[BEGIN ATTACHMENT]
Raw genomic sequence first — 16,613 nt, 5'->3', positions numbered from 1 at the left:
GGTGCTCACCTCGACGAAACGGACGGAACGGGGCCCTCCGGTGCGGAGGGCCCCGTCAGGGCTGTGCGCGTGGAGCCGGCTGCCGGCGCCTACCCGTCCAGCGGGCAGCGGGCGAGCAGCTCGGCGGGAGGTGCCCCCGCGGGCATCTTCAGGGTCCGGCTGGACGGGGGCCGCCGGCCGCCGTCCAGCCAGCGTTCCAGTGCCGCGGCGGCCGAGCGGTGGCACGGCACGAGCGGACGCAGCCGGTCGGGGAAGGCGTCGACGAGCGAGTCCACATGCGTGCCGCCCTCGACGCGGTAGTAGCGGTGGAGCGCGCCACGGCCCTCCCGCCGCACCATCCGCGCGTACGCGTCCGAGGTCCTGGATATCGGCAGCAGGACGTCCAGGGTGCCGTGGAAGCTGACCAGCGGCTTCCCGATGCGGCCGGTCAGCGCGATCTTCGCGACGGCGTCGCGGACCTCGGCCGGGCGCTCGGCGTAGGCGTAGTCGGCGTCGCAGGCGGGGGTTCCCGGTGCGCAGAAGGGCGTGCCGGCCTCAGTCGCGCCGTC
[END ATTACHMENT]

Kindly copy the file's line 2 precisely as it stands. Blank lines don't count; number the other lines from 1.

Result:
GGTGCTCACCTCGACGAAACGGACGGAACGGGGCCCTCCGGTGCGGAGGGCCCCGTCAGGGCTGTGCGCGTGGAGCCGGCTGCCGGCGCCTACCCGTCCAGCGGGCAGCGGGCGAGCAGCTCGGCGGGAGGTGCCCCCGCGGGCATCTTCAGGGTCCGGCTGGACGGGGGCCGCCGGCCGCCGTCCAGCCAGCGTTCCAGTGCCGCGGCGGCCGAGCGGTGGCACGGCACGAGCGGACGCAGCCGGTCGGGGAAGGCGTCGACGAGCGAGTCCACATGCGTGCCGCCCTCGACGCGGTAGTAGCGGTGGAGCGCGCCACGGCCCTCCCGCCGCACCATCCGCGCGTACGCGTCCGAGGTCCTGGATATCGGCAGCAGGACGTCCAGGGTGCCGTGGAAGCTGACCAGCGGCTTCCCGATGCGGCCGGTCAGCGCGATCTTCGCGACGGCGTCGCGGACCTCGGCCGGGCGCTCGGCGTAGGCGTAGTCGGCGTCGCAGGCGGGGGTTCCCGGTGCGCAGAAGGGCGTGCCGGCCTCAGTCGCGCCGTC